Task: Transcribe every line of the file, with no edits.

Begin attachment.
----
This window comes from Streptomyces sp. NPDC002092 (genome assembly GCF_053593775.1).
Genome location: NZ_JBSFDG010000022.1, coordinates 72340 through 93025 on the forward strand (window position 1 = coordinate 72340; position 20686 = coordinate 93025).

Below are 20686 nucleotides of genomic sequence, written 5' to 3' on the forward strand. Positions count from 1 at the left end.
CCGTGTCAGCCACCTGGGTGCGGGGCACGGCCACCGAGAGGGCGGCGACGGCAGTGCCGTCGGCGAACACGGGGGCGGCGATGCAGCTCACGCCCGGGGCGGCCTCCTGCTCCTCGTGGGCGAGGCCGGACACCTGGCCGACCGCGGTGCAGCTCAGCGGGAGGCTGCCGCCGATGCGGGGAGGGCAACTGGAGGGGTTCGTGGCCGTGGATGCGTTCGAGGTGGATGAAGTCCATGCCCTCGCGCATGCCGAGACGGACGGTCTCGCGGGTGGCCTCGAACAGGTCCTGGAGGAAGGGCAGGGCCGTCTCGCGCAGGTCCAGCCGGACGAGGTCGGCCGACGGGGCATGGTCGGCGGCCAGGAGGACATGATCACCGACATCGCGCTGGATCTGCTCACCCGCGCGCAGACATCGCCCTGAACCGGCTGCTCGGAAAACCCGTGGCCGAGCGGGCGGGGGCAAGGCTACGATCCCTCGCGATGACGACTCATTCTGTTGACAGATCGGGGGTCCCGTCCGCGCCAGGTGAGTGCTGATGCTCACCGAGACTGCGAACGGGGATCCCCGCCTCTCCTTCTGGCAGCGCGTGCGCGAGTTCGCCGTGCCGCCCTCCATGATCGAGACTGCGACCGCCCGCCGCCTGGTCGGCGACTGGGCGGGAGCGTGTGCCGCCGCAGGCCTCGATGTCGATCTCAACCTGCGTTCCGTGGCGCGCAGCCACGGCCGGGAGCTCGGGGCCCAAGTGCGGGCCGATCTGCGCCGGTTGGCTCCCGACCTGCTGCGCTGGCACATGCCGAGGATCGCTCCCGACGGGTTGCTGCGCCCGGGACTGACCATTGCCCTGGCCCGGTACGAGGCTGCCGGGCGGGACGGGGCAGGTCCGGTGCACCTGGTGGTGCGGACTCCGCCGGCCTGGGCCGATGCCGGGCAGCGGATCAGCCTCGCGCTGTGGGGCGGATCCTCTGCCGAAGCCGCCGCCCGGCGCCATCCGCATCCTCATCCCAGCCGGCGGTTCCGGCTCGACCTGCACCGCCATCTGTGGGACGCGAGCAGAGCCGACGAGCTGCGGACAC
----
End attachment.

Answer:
This window comes from Streptomyces sp. NPDC002092 (genome assembly GCF_053593775.1).
Genome location: NZ_JBSFDG010000022.1, coordinates 72340 through 93025 on the forward strand (window position 1 = coordinate 72340; position 20686 = coordinate 93025).

Below are 20686 nucleotides of genomic sequence, written 5' to 3' on the forward strand. Positions count from 1 at the left end.
CCGTGTCAGCCACCTGGGTGCGGGGCACGGCCACCGAGAGGGCGGCGACGGCAGTGCCGTCGGCGAACACGGGGGCGGCGATGCAGCTCACGCCCGGGGCGGCCTCCTGCTCCTCGTGGGCGAGGCCGGACACCTGGCCGACCGCGGTGCAGCTCAGCGGGAGGCTGCCGCCGATGCGGGGAGGGCAACTGGAGGGGTTCGTGGCCGTGGATGCGTTCGAGGTGGATGAAGTCCATGCCCTCGCGCATGCCGAGACGGACGGTCTCGCGGGTGGCCTCGAACAGGTCCTGGAGGAAGGGCAGGGCCGTCTCGCGCAGGTCCAGCCGGACGAGGTCGGCCGACGGGGCATGGTCGGCGGCCAGGAGGACATGATCACCGACATCGCGCTGGATCTGCTCACCCGCGCGCAGACATCGCCCTGAACCGGCTGCTCGGAAAACCCGTGGCCGAGCGGGCGGGGGCAAGGCTACGATCCCTCGCGATGACGACTCATTCTGTTGACAGATCGGGGGTCCCGTCCGCGCCAGGTGAGTGCTGATGCTCACCGAGACTGCGAACGGGGATCCCCGCCTCTCCTTCTGGCAGCGCGTGCGCGAGTTCGCCGTGCCGCCCTCCATGATCGAGACTGCGACCGCCCGCCGCCTGGTCGGCGACTGGGCGGGAGCGTGTGCCGCCGCAGGCCTCGATGTCGATCTCAACCTGCGTTCCGTGGCGCGCAGCCACGGCCGGGAGCTCGGGGCCCAAGTGCGGGCCGATCTGCGCCGGTTGGCTCCCGACCTGCTGCGCTGGCACATGCCGAGGATCGCTCCCGACGGGTTGCTGCGCCCGGGACTGACCATTGCCCTGGCCCGGTACGAGGCTGCCGGGCGGGACGGGGCAGGTCCGGTGCACCTGGTGGTGCGGACTCCGCCGGCCTGGGCCGATGCCGGGCAGCGGATCAGCCTCGCGCTGTGGGGCGGATCCTCTGCCGAAGCCGCCGCCCGGCGCCATCCGCATCCTCATCCCAGCCGGCGGTTCCGGCTCGACCTGCACCGCCATCTGTGGGACGCGAGCAGAGCCGACGAGCTGCGGACAC